Nothing is being suppressed

Andrew Duncan


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Shearsman Books
19 March 2021
ISBN: 9781848617490
324 pages

From the publisher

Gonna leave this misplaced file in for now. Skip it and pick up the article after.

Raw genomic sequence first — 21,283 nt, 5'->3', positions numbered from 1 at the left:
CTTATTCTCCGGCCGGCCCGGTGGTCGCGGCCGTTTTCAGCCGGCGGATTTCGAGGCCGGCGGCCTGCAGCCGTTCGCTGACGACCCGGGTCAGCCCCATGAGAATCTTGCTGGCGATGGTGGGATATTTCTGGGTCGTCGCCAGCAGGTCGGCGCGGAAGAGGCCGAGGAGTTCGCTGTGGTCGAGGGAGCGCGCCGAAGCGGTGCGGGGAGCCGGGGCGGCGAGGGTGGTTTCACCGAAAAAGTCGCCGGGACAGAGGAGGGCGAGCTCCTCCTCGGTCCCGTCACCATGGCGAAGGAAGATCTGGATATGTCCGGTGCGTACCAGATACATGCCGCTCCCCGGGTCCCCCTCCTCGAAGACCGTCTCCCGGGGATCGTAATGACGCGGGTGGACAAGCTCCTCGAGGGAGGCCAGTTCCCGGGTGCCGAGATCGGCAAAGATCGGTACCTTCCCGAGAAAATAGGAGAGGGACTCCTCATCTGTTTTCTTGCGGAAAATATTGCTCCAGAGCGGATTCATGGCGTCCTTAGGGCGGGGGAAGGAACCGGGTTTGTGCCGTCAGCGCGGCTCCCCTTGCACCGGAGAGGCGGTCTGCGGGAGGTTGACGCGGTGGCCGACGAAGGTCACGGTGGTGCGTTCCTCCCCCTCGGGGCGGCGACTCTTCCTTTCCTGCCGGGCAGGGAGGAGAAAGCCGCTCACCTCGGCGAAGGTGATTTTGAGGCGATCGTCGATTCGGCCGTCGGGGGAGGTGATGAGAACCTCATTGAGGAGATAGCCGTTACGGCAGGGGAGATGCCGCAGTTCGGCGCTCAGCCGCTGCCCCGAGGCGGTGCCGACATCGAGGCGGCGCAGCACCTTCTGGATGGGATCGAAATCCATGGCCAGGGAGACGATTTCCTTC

"There are several reasons for writing about the Seventies at this point. One is a reading of a recent collection of memories of the decade by participants. My impression was that they couldn't remember the period - too much time had gone by. They had lost all sense of differentiation and were writing about 1975 as if it was 2015. It is also possible that any attitudes of the previous time which didn't chime with current positions were being written out, consciously or unconsciously. The extent of the mismatch is of great importance, I think. This suggested that there was a real problem with memory, justifying an account based on contemporary documents. The other problem with memory is that we are living in a splinter dictatorship, a cultural phase where the forces of convergence have stacked arms and opinions are split up into small groups. How can there be a collective memory when there is no single point on which all factions agree? so how can I record collective memory? in what sense is any statement about poetry true? But this argues even more for putting facts down and increasing the area free from malicious invention. We need to think about the divergence as a phenomenon in itself, a kind of cultural gravity that guides all the watercourses. The splintering allows local freedom at most locations - what it does not allow is unifying literary opinion." -Andrew Duncan